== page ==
The Magicians is to Harry Potter as a shot of Irish whiskey is to a glass of weak tea. . . . Hogwarts was never like this.”



This series – particularly the first book – is fantasy Marmite: people either love it or hate it. Some even go so far as to say the TV series is better! I can’t speak to that as I haven’t seen it.

The series is often toted as “Harry Potter for adults” – which does it no favours as it sets up a whole wealth of expectations.

Yes, there is a magical school to which ‘children’ from both magical and non-magical families are recruited. However, rather than the (mainly) wide-eyed 11-year old innocents arriving at Hogwarts for the first time; those entering Brakebills are slightly nihilistic, over-achieving 17-year old outsiders on the cusp of adulthood and desperately trying to be ‘cool’, or just trying to discover who they are.

There is consequently swearing, alcohol, smoking and *gasp* sex (mostly consensual) featured in the books. In addition, there is a lot less black and white and more grey – particularly when the main characters leave the school and try to make their way as adults in the big, wide world. This of course is another difference, after the first book, very little of the action takes place within the school.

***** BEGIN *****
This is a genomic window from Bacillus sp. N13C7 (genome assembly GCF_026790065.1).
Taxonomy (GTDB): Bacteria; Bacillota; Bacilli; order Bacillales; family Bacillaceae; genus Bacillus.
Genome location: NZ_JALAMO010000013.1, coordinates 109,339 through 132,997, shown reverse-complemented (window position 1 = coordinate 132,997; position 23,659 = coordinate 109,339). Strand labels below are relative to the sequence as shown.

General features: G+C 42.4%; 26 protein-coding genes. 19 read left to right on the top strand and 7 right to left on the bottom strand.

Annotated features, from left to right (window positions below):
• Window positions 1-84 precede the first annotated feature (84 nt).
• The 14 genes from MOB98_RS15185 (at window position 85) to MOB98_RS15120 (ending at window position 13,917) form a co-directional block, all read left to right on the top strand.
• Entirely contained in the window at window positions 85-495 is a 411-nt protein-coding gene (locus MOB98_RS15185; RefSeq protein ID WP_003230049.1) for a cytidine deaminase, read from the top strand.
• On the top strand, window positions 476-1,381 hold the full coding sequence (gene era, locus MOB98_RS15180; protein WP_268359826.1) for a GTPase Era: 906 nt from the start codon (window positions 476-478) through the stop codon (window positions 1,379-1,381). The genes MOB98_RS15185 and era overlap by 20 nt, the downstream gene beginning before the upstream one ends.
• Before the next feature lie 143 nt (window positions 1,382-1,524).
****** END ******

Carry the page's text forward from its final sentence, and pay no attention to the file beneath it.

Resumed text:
Whilst the books directly mention Harry Potter, the Lord of the Rings and other familiar works of fantasy, there is one glaring omission: Narnia. This is because the magical land the protagonists find themselves in (Fillory) is so obviously based on C.S Lewis’ magnificent work, it hurts.

Moreover, Grossman holds up a fairground mirror to Narnia – with the result that the reflection we get is oft times far more dark and twisted than our traditional view. I enjoyed this different take – but I suspect not everyone feels that way. I remember at age 16, a friend of mine being very unimpressed at the first screening of “Five Go Mad in Dorset” by the Comic Strip Presents (I found it hilarious). People don’t always appreciate cherished childhood icons being messed with. Others really like it. As I said at the beginning: Marmite.

I personally liked the writing style – but there is a fair amount of exposition early on as the author sets the scene for what is to come later – which again annoys some people. This series is not for everyone – and certainly not for someone looking for a directly comparable Harry Potter style book. I found it an absorbing and unique series where the complex choices one has to make as an adult were given an extra magical dimension, and where what was coming next was not always telegraphed.


Reviewed by:

Debbie McCarthy

Added 17th October 2016

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Debbie McCarthy